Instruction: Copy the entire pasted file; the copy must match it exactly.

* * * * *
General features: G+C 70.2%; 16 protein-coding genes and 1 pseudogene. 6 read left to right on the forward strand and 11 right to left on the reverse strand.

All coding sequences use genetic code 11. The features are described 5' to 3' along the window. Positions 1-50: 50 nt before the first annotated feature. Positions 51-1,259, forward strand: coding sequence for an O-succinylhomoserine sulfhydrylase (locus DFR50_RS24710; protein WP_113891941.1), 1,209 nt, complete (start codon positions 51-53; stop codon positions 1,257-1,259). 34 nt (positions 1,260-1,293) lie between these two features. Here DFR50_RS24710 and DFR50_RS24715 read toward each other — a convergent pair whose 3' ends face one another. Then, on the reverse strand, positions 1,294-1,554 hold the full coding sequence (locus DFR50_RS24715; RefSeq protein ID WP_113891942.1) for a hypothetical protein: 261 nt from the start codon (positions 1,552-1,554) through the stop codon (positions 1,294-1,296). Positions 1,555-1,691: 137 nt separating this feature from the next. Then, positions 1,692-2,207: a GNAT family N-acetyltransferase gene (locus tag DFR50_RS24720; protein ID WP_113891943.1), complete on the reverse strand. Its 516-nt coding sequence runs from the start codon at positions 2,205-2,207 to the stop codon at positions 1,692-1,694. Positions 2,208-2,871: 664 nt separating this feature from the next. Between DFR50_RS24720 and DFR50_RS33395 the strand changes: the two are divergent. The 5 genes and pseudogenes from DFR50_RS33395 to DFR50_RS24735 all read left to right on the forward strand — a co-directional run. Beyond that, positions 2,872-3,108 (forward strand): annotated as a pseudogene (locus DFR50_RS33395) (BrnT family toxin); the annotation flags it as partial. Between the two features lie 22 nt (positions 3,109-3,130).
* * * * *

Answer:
General features: G+C 70.2%; 16 protein-coding genes and 1 pseudogene. 6 read left to right on the forward strand and 11 right to left on the reverse strand.

All coding sequences use genetic code 11. The features are described 5' to 3' along the window. Positions 1-50: 50 nt before the first annotated feature. Positions 51-1,259, forward strand: coding sequence for an O-succinylhomoserine sulfhydrylase (locus DFR50_RS24710; protein WP_113891941.1), 1,209 nt, complete (start codon positions 51-53; stop codon positions 1,257-1,259). 34 nt (positions 1,260-1,293) lie between these two features. Here DFR50_RS24710 and DFR50_RS24715 read toward each other — a convergent pair whose 3' ends face one another. Then, on the reverse strand, positions 1,294-1,554 hold the full coding sequence (locus DFR50_RS24715; RefSeq protein ID WP_113891942.1) for a hypothetical protein: 261 nt from the start codon (positions 1,552-1,554) through the stop codon (positions 1,294-1,296). Positions 1,555-1,691: 137 nt separating this feature from the next. Then, positions 1,692-2,207: a GNAT family N-acetyltransferase gene (locus tag DFR50_RS24720; protein ID WP_113891943.1), complete on the reverse strand. Its 516-nt coding sequence runs from the start codon at positions 2,205-2,207 to the stop codon at positions 1,692-1,694. Positions 2,208-2,871: 664 nt separating this feature from the next. Between DFR50_RS24720 and DFR50_RS33395 the strand changes: the two are divergent. The 5 genes and pseudogenes from DFR50_RS33395 to DFR50_RS24735 all read left to right on the forward strand — a co-directional run. Beyond that, positions 2,872-3,108 (forward strand): annotated as a pseudogene (locus DFR50_RS33395) (BrnT family toxin); the annotation flags it as partial. Between the two features lie 22 nt (positions 3,109-3,130).